Salt Hotel lobby

Salt Hotel lobby

at the Wood Turner's nook

at the Wood Turner’s workshop

by the Port Office

by the Port Office

Our Kathleen was there, buying some smoked salmon chowder.

Our Kathleen was there, buying some smoked salmon chowder.

De Asis Farm

De Asis Farm

some darling doggies

some darling doggies

Maddy of Pink Poppy Bakery and Our Kathleen

Maddy of Pink Poppy Bakery and Our Kathleen

on the way home

on the way home

Kathleen came to visit me for awhile and got to meet Skooter.  Lazy snoozing Skooter did not want to come down the cat ramp so I gave him a push from indoors.






Allan worked on the bowl project.


After my visit with Kathleen, I turned to a new book (having finished the excellent Shrill by Lindy West).  I loved the first season of the World War II British series, Home Fires.  It was based on a non fiction booked called Jambusters, republished here as Home Fires to tie in with the telly show about the role of the Women’s Institute in English and Welsh villages.  (Scotland had a different organization than the WI.)


serve all

The pacifist nature of the WI was not addressed in the tv show.



I recommend that all food gardeners that I know read this book for the chapter called Digging for Victory. It is absolutely fascinating.

flowersI was interested to learn that the poorer households got a larger share of evacuees from the cities.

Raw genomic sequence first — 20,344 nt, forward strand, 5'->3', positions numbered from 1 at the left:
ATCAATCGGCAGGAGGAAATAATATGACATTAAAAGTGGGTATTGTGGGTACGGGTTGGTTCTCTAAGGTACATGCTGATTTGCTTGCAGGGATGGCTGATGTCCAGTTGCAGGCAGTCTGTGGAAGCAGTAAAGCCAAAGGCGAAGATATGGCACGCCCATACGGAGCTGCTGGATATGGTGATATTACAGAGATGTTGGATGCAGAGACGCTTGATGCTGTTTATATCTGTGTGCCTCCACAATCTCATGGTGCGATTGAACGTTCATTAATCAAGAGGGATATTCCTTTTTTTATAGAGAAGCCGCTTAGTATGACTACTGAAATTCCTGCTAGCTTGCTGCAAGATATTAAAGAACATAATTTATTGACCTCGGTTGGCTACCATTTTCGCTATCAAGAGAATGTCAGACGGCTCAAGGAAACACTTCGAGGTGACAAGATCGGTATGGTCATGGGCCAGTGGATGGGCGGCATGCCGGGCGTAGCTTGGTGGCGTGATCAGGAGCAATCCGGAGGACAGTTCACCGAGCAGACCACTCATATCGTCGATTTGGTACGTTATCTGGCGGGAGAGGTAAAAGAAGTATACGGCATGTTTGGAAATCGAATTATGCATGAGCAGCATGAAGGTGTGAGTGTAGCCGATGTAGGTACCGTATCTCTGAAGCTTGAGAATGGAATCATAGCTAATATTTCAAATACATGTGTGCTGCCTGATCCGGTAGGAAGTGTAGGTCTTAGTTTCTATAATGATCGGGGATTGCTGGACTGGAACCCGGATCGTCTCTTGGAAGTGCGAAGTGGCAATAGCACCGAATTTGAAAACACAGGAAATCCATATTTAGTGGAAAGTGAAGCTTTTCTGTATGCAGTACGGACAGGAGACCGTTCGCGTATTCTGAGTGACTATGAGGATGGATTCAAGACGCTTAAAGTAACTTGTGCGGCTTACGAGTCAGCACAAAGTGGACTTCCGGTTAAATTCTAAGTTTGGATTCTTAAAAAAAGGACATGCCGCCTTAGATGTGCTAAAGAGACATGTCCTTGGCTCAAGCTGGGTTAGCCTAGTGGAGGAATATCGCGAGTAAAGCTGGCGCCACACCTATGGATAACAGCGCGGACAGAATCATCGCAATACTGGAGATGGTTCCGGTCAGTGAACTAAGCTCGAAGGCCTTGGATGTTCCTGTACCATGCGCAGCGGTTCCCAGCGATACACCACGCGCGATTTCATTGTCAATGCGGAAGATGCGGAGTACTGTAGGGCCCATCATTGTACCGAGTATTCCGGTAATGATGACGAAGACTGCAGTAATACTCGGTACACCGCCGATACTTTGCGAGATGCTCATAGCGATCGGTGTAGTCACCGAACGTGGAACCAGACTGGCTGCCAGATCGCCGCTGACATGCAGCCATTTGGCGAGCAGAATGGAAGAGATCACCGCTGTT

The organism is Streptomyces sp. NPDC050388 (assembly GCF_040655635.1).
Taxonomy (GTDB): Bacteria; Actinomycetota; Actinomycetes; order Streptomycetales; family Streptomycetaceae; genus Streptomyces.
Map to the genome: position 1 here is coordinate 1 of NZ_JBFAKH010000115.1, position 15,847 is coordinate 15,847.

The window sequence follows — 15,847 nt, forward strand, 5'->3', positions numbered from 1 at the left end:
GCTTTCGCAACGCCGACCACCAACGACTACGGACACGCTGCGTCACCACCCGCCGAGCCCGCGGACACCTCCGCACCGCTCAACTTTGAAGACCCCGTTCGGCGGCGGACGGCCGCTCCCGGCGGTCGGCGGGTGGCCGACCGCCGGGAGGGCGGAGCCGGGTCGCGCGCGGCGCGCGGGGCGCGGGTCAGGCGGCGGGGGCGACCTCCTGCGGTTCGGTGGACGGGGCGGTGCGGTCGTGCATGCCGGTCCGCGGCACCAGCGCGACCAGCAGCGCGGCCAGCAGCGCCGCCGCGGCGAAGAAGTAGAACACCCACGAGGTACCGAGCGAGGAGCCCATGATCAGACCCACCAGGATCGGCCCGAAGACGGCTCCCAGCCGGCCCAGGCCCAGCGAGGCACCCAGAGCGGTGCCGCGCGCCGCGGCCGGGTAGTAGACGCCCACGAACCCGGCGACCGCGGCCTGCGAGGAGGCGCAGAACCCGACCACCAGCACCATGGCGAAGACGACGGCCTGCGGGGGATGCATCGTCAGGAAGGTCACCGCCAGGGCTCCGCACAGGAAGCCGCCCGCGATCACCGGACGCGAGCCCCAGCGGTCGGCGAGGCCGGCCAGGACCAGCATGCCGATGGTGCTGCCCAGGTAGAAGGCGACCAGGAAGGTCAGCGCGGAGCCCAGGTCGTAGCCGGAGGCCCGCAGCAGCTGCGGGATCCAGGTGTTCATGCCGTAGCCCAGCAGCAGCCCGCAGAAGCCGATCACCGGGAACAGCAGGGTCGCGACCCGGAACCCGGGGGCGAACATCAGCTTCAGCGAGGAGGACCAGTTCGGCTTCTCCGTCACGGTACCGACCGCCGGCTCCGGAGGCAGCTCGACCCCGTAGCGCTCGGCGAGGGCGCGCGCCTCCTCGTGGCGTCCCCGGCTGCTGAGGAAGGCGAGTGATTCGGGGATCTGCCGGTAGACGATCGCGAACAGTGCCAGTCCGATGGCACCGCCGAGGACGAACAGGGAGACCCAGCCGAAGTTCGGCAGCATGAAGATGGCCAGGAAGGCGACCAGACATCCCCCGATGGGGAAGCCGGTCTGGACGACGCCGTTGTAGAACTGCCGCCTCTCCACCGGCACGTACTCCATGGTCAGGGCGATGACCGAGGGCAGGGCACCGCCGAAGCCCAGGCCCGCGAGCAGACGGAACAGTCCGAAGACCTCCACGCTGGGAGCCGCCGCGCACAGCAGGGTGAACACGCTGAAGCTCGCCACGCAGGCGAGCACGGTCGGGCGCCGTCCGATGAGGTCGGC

Anyone who likes to put food up or who has memories of their grandma canning food will enjoy the chapter about canning and preserving, which was done on a grand scale and often while actually at risk of bombing.


Fascinating that there were few onions available. They had previously been imported from France. Onions did not grow well in the UK climate so an onion was a precious commodity.

This passage about games played at the end of the WI meetings gets across how hard the women worked at that time. I was amazed to read that a lot of the country villages did not get electricity and plumbing until the late 1950s. Musical bumps is similar to our game musical chairs.


I was completely transported by this book, and have ordered the author’s other book, Stranger in the House, about women’s experience when their menfolk returned from the war.  As usual, I feel that I have lived in that time, and if reincarnation were true, I would think I had been there.

Sunday, 28 August 2016

I would rather have had another reading day.  Home gardening was required and I eventually accomplished the removal of two wheelbarrows full of weeds and the cutting back of some spent perennials.

the wooden bowl project completed

the wooden bowl project completed


Cripp's Pink apples

Cripp’s Pink apples

I had been worried in the afternoon that I had not seen Skooter all day, called to him now and then for an hour while gardening, and was overjoyed when he finally appeared.


Skooter in the evening sunshine

Skooter in the evening sunshine

Kniphofia 'Earliest of All' (from Todd)

Kniphofia ‘Earliest of All’ (from Todd)

One of my glowing Xera agastaches

One of my glowing Xera agastaches: ‘Mandarin Dream’

Allan watered at the community building, where he found autumn blooming crocus in bloom.


at the Ilwaco Community Building

Sorry, Skooter, campfires are still forbidden.